Director: Michael Showalter
Screenwriters: Laura Terruso and Michael Showalter
Cast: Sally Field, Max Greenfield, Tyne Daly, and Beth Behrs
When was the last time you walked into a movie theater without any expectations for what you were about to see? At the risk of becoming paradoxical, I am going to try to write a review about a film that was aided by how little I initially knew about it. Now as a critic, I know I am walking a fine line by recommending a film that I believe should be seen without bias, but also subsequently creating said bias by writing about it. I write my reviews in the hopes that I can help steer audiences towards good films and away from bad ones. That task is oftentimes burdened by providing context and information about films that create expectations within my audience. The good news is that most films can handle a certain level of expectation, but occasionally one comes around that yearns to be discovered without too much earnestness. With that, I issue this warning: Hello, My Name is Doris is not groundbreaking or truly that original but what it is, is simply a film worth seeing. If that interests you, go see it and read the rest of this review later. If you want to know why, then read on!
Hello, My Name is Doris is the story of Doris (Sally Field) an aging accounts manager for a marketing company in New York City. Embodying the generation gap as the sole sixty-something in an office full of twenty and thirty-somethings, Doris continues to commute via ferry and train from Staten Island every day as she has for the previous thirty-two years. With the death of her long-term invalid mother, Doris’s loneliness sends her to a self-help seminar where guru Willy Williams (Peter Gallagher) convinces Doris of her “Possibility,” leading her to pursue the affection of a newly hired, and much younger, co-worker John (Max Greenfield).
This is a silly, little movie, but it does wear its heart on its sleeve, which Doris may actually do with some of the crazy sweaters she wears. The film features a wide range of relationships including romantic, parental, fraternal, and friendship, and with just a 95-minute running time, it manages to have something poignant to say about all of them. This is most evident in Doris’s scenes with her good friend Roz (Tyne Daly).
Relationships thematically ground Hello, My Name is Doris, but acting is certainly this movie’s strong suit. The best actors, and I use that term with specificity, are those who can truly play anything. Julia Roberts is arguably one of America’s most well-known and popular actresses, but she is by no means anywhere near the best. She has made an outrageously successful career out of recycling the same character into scores of performances, and hey she’s even won an Oscar for it. On the other hand, you have someone like Sally Field who in this film embodies a unique, quirky, and adorably odd character that is nothing like anyone she has ever portrayed before. Her performance as Doris is a magnificently effective revelation on the potential invisibility of middle age. We are forced to question why we laugh at Doris’s choices to fit in or look young. We are also forced to feel the desperateness that inspires her decisions and her perpetual daydreams. This is a well-rounded and outstandingly effective performance by an actress who knows a thing or two about the art form. Writer/Director Michael Showalter realized what he had in Field and gave her the spotlight. The result is a film far better than it would be with the wrong actor in the title role. Few actors have the power to elevate generic material to the level that Field does with this film; Meryl Streep comes to mind, and the list may end there. Overall, Hello, My Name is Doris compares well with female-centric films about the search for happiness in the vein of Amélie or Happy-Go-Lucky, only in this case we get a slightly older and more awkward point-of-view but the same amount of heart. B+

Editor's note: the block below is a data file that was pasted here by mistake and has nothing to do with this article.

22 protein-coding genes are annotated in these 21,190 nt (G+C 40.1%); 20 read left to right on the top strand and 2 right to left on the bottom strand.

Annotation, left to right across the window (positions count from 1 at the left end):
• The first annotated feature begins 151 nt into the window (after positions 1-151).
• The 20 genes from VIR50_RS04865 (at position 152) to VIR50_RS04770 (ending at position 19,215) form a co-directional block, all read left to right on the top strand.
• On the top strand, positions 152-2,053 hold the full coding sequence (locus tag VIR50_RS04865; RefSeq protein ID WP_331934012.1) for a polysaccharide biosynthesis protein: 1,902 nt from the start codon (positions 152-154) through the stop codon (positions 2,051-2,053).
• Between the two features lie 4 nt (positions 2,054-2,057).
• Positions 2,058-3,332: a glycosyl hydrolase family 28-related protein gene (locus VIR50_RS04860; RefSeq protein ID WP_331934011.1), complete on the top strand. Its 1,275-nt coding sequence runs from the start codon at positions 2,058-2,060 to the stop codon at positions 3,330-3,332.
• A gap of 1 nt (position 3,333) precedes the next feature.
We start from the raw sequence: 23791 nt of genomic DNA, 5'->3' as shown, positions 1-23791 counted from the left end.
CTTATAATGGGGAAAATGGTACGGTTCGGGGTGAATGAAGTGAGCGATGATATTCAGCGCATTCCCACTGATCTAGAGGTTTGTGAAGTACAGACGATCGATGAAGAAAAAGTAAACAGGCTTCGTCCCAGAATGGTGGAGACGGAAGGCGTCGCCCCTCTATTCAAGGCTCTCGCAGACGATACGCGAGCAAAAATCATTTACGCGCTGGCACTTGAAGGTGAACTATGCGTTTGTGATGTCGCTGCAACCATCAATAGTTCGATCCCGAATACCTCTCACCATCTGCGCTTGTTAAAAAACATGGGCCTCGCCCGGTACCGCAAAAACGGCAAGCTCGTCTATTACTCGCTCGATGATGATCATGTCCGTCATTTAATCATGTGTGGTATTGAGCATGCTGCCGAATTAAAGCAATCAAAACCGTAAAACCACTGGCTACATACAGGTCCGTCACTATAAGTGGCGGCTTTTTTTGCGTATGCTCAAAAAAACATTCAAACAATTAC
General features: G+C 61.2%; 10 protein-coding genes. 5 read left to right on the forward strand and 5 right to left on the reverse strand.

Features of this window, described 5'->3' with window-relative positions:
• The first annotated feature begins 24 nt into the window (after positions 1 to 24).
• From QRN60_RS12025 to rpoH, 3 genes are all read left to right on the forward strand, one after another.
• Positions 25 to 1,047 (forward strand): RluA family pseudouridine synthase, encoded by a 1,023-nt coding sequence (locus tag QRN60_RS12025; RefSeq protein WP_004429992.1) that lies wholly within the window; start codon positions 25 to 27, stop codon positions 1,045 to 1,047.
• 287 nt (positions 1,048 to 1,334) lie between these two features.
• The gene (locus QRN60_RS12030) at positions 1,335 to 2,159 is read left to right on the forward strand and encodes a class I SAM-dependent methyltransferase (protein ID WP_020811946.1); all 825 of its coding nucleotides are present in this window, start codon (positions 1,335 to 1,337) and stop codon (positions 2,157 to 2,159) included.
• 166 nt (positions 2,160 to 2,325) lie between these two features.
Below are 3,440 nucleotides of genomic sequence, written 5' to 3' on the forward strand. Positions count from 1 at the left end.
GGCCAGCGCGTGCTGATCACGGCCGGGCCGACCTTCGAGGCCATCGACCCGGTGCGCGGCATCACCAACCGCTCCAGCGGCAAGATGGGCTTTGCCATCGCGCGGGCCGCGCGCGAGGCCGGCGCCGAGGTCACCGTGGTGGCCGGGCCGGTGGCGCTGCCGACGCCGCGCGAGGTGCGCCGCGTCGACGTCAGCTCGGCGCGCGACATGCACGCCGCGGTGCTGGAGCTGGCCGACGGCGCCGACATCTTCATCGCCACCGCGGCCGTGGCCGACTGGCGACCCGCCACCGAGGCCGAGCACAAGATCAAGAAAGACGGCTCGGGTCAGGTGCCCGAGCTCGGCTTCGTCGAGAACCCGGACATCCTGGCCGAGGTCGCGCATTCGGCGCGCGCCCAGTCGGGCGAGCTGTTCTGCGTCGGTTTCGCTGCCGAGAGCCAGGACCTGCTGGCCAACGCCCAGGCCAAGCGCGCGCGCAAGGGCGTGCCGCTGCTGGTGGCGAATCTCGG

Hello My Name is Doris is rated R and has a running time of 1 hour and 35 minutes.